The reading ability of good and poor temporal processors among a group of college students

Au, Agnes, and Lovegrove, Bill (2008) The reading ability of good and poor temporal processors among a group of college students. Perception & Psychophysics, 70 (4). pp. 697-706.

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Abstract

In this study, we examined whether good auditory and good visual temporal processors were better than their poor counterparts on certain reading measures. Various visual and auditory temporal tasks were administered to 105 undergraduates. They read some phonologically regular pseudowords and irregular words that were presented sequentially in the same ("word" condition) and in different ("line" condition) locations. Results indicated that auditory temporal acuity was more relevant to reading, whereas visual temporal acuity was more relevant to spelling. Good auditory temporal processors did not have the advantage in processing pseudowords, even though pseudoword reading correlated significantly with auditory temporal processing. These results suggested that some higher cognitive or phonological processes mediated the relationship between auditory temporal processing and pseudoword reading. Good visual temporal processors did not have the advantage in processing irregular words. They also did not process the line condition more accurately than the word condition. The discrepancy might be attributed to the use of normal adults and the unnatural reading situation that did not fully capture the function of the visual temporal processes. The distributions of auditory and visual temporal processing abilities were co-occurring to some degree, but they maintained considerable independence. There was also a lack of a relationship between the type and severity of reading deficits and the type and number of temporal deficits.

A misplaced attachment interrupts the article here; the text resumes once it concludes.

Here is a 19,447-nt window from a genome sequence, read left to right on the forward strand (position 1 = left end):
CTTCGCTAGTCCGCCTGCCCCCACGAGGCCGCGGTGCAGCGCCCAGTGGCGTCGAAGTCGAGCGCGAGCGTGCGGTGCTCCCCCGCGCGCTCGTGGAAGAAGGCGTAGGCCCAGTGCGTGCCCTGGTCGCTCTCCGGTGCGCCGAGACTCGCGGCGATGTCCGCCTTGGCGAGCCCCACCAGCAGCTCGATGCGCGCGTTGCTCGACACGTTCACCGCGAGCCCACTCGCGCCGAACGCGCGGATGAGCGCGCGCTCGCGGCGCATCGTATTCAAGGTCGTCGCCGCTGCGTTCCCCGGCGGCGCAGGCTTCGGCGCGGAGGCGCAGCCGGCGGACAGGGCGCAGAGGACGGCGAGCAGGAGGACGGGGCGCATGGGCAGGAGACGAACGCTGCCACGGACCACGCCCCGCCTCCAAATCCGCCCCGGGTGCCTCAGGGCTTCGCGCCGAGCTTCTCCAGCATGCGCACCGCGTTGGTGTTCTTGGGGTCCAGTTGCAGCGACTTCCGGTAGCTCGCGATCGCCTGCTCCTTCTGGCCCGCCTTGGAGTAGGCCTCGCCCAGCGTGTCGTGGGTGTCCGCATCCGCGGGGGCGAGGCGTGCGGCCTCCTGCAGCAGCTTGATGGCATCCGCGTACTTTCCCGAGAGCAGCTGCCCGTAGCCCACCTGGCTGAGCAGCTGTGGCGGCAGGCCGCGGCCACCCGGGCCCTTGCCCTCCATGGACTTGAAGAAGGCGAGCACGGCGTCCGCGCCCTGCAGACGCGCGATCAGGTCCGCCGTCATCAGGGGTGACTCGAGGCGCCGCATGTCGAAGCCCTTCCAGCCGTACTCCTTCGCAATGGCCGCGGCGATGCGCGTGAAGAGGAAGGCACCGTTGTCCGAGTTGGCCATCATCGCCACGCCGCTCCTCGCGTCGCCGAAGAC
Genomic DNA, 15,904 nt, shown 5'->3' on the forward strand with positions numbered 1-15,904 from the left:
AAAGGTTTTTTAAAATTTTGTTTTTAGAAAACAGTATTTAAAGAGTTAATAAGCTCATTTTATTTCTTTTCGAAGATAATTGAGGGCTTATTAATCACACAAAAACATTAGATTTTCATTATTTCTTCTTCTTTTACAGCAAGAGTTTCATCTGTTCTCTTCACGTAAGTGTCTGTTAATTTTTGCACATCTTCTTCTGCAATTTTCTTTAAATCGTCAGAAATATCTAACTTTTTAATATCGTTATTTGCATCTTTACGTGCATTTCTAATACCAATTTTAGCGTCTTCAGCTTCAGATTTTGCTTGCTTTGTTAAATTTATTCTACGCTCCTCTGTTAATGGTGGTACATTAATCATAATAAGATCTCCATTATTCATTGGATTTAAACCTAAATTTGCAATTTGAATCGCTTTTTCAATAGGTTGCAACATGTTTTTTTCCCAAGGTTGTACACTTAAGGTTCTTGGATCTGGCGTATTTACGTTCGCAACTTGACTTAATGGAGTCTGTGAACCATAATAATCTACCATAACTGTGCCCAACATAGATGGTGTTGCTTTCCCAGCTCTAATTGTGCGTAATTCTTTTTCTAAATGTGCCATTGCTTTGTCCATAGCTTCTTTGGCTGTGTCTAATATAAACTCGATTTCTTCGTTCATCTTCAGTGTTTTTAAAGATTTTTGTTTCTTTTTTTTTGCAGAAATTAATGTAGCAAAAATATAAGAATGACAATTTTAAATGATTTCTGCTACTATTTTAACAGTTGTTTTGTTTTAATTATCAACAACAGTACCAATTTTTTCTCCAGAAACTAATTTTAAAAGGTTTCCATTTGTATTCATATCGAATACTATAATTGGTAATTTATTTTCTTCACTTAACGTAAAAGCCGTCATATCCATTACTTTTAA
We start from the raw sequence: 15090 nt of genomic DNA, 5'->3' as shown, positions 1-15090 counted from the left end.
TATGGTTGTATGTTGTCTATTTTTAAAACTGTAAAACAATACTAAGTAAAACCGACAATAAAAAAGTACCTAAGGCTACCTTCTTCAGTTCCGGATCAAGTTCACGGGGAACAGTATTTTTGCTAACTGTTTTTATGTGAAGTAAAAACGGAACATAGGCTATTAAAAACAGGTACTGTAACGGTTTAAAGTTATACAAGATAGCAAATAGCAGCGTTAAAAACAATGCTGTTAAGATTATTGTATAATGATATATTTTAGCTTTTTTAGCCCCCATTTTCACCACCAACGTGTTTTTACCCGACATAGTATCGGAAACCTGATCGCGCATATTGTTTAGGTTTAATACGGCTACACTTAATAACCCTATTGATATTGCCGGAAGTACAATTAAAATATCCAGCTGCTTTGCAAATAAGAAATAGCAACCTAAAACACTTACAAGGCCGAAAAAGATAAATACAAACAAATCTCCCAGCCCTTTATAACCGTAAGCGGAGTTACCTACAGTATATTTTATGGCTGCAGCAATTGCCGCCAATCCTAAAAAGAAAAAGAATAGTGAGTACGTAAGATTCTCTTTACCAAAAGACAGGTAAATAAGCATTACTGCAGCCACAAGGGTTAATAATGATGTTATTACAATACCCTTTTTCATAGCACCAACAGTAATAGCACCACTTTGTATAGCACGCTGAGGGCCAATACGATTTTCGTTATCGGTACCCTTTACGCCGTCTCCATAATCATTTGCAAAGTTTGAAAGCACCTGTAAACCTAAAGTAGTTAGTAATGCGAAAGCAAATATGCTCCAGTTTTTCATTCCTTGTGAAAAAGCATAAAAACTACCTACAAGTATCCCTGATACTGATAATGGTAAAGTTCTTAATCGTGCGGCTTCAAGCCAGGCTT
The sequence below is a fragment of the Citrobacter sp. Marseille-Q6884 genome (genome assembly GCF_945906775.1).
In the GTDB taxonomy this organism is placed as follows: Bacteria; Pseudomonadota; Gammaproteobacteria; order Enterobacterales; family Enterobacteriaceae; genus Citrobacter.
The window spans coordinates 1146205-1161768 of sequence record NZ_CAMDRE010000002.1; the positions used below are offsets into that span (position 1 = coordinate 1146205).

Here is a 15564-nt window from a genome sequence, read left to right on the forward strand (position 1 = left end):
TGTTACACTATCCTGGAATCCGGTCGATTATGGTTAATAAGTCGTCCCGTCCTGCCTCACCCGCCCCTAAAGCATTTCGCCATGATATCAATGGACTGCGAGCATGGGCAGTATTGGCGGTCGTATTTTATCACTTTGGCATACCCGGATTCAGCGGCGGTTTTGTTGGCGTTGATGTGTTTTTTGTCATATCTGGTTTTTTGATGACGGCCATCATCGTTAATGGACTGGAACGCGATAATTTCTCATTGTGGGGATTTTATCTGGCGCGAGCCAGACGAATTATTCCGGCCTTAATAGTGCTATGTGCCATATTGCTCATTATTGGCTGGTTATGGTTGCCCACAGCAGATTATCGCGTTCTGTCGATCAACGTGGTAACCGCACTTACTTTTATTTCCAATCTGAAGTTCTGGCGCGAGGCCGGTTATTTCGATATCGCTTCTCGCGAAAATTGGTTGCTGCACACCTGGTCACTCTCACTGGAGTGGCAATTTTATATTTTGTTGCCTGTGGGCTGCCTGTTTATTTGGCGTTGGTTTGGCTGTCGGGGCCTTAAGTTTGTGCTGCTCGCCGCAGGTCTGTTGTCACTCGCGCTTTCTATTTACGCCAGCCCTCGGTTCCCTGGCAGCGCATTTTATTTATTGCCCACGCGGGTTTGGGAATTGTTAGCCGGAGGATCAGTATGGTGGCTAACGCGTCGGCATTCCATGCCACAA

Item ID: 7016
Item Type: Article (Refereed Research - C1)
Keywords: temporal processors; reading
ISSN: 1943-393X
Date Deposited: 01 Apr 2010 02:33
FoR Codes: 17 PSYCHOLOGY AND COGNITIVE SCIENCES > 1701 Psychology > 170112 Sensory Processes, Perception and Performance @ 50%
17 PSYCHOLOGY AND COGNITIVE SCIENCES > 1701 Psychology > 170103 Educational Psychology @ 50%
SEO Codes: 97 EXPANDING KNOWLEDGE > 970117 Expanding Knowledge in Psychology and Cognitive Sciences @ 100%
Citation Count from Web of Science Web of Science 4
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